This New Media Beats the Heck Out of Old Media

Marshall is a member of The Motley Fool Blog Network -- entries represent the personal opinion of the blogger and are not formally edited.

Twenty-First Century Fox (NASDAQ: NWSA) is the result of last week's completion of the News Corp breakup. 21st Century Fox kept News Corp's broadcasting and film assets, with the publishing assets spun off, and it now appears that the company is one of the top investment opportunities in the media industry. 

Its holdings include Fox Entertainment Group, owner of the 20th Century Fox film studio, Fox TV network, Star TV, Italian TV provider Sky Italia, and stakes in BSkyB and Sky Deutschland. Fitted with a new logo and everything, 21st Century Fox is ready to take on the broadcasting industry. 

21st Century's pro forma revenue breakdown should be around 35% for cable networks, film should shape up as nearly 30% of revenue, which includes live-action and animated motion pictures. Meanwhile, TV will be 19% of revenue and 15% for the broadcast-satellite segment.

Big media

Time Warner owns some of the most recognized entertainment brands, including Warner Bros., Turner cable networks (TNT, TBS, CNN) and HBO/Cinemax premium channels. Time Warner's revenue shakes down with content accounting for 41%, subscriptions 35% and advertising 21%. 

Walt Disney (NYSE: DIS) operates the ABC Television Network and eight other TV stations that include ESPN and Disney Channel cable networks. Media networks account for over 65% of EBIT and includes the ABC broadcast network, 10 TV stations, and cable networks ESPN, The Disney Channel and ABC Family. 

Unlike the other major media companies, Disney does have a strong presence in theme parks, making up nearly 20% of EBIT, including Disney World and Disneyland. 

Revenue is expected to be up 7% in fiscal 2013 thanks to ventures outside of the maturing North American market. Disney is boosting operations in emerging economies such as Russia, China and India. In China, Disney has introduced the Shanghai Disney Resort, including Shanghai Disneyland. Disney has also recently taken a 50% stake in India's UTV. 

CBS (NYSE: CBS) is the major media and entertainment company with diversified ownership interests in broadcast and cable TV networks and studio, outdoor properties and book publishing.

CBS' key segments include entertainment (over 40% of EBIT) -- which is the CBS networks, cable networks (24% of EBIT) include Showtime and CBS College Sports, and broadcasting (26% of EBIT) includes 30-owned TV stations. 

CBS has long-term streaming deals for content with Netflix and a 14-year contract with Turner Broadcasting to divide rights-fees for the NCAA tournament. CBS also recently renewed its agreement with the National Football League through 2022.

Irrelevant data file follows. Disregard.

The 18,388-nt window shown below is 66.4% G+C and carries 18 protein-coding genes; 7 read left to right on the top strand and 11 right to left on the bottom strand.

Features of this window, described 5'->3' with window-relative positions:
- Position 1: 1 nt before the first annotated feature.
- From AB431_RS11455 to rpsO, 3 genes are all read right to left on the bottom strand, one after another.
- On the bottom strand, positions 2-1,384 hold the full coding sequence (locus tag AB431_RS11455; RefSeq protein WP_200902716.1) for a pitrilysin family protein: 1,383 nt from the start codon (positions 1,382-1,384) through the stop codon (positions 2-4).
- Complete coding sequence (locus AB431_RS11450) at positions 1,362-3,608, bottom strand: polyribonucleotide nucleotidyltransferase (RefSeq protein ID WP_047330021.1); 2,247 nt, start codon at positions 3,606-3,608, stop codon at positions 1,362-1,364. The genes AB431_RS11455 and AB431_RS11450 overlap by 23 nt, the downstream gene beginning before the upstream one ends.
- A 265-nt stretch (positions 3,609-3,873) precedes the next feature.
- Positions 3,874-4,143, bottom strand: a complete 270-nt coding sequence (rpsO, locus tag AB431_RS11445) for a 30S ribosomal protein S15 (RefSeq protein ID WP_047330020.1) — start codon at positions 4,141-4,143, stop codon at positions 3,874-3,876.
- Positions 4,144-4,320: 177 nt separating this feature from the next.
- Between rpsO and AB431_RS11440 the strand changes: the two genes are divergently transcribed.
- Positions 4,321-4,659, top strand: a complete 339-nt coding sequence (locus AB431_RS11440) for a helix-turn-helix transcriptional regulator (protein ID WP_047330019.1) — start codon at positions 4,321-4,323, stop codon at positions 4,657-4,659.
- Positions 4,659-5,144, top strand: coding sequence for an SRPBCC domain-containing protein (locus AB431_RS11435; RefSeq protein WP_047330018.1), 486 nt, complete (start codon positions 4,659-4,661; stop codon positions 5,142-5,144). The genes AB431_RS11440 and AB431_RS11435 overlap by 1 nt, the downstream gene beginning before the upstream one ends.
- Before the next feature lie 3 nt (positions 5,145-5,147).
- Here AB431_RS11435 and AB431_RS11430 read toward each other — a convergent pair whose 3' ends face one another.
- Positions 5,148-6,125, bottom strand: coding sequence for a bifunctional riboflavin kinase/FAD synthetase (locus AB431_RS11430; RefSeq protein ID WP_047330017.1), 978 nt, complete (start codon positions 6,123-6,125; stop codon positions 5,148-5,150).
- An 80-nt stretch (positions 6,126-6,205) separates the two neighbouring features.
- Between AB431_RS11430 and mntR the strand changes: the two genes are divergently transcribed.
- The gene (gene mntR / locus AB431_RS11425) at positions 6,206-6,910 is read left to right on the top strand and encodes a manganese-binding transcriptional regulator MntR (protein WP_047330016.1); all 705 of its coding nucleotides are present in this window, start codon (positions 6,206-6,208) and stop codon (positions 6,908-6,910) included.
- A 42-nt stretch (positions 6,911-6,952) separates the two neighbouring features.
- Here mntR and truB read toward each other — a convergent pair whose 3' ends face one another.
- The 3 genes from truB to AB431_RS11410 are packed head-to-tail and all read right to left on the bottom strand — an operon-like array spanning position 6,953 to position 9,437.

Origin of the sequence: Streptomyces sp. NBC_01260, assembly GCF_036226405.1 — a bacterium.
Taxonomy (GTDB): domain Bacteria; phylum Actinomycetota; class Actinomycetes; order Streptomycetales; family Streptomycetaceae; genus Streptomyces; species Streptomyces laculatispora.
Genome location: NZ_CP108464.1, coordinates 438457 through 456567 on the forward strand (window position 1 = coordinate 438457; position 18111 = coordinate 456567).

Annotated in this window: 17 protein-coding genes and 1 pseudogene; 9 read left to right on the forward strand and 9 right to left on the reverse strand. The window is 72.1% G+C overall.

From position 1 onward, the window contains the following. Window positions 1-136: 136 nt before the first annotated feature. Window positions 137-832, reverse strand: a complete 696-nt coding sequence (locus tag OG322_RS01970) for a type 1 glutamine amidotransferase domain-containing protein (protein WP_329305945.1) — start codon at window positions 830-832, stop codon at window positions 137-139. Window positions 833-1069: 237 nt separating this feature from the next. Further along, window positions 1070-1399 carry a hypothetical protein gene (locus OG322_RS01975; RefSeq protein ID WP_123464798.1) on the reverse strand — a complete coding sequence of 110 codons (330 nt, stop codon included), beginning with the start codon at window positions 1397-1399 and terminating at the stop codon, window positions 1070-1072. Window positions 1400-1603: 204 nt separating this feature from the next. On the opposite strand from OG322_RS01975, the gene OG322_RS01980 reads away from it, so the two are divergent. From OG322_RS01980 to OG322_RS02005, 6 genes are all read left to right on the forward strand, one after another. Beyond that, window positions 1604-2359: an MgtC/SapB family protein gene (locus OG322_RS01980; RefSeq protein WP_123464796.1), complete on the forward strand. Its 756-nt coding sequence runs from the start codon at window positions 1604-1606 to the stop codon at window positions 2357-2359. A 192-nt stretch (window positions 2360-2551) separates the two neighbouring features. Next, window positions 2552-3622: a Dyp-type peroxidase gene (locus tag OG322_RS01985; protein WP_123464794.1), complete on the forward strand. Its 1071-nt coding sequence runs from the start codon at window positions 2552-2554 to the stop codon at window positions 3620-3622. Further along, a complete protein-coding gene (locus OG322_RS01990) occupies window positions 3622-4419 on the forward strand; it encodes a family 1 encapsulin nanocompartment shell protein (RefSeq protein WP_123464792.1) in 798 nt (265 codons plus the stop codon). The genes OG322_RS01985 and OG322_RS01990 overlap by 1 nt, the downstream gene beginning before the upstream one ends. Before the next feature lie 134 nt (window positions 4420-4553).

Hedge fund feelings

At the end of 1Q, CBS had some of the most robust interest among major hedge funds, with 65 hedge funds long the stock, a 30% increase form the previous quarter. Coatue Management had the largest position among major hedge funds at $650 million and making up 8.2% of its 13F portfolio (see Coatue's top stocks).

Time Warner had 37 hedge funds long the stock, with Jonathon Jacobson's Highfields Capital having the largest position the stock, worth close to $245 million, accounting for 2.2% of its total 13F portfolio (check out Highfields' new picks).

News Corp had only 26 hedge funds long the stock, including billionaire Paul Singer of Elliott Management with a $310 million position that made up 6.5% of its 13F portfolio (see Elliott's newest picks).

The story in 4 charts

21st Century is now trading at a hefty discount to its peers. The lowest on a price- to-earnings basis...

And darn near the bottom on a price-to-book basis….

Its balance sheet also looks strong, with one of the lowest debt-to-equity ratios.

What's more is that 21st Century is also carrying one of the top profit margins…

Bottom line

21st Century appears to be a solid investment, and after shedding its publishing assets the company is much better positioned to compete with the likes of the other major media companies based on its leading profit margins and balance sheet. Meanwhile, investors could find some growth opportunities in Disney and CBS. Disney is undertaking overseas initiatives, and CBS is looking to refocus its portfolio by putting more attention on media with the planned spin-off of its outdoor advertising assets, which could be a catalyst to boost the stock's price.  

The future of television begins now… with an all-out $2.2 trillion media war that pits cable companies like Cox, Comcast, and Time Warner against technology giants like Apple, Google, and Netflix. The Motley Fool's shocking video presentation reveals the secret Steve Jobs took to his grave, and explains why the only real winners are these three lesser-known power players that film your favorite shows. Click here to watch today!


Marshall Hargrave has no position in any stocks mentioned. The Motley Fool recommends Walt Disney. The Motley Fool owns shares of Walt Disney. Try any of our Foolish newsletter services free for 30 days. We Fools may not all hold the same opinions, but we all believe that considering a diverse range of insights makes us better investors. The Motley Fool has a disclosure policy. Is this post wrong? Click here. Think you can do better? Join us and write your own!

blog comments powered by Disqus

Compare Brokers

Fool Disclosure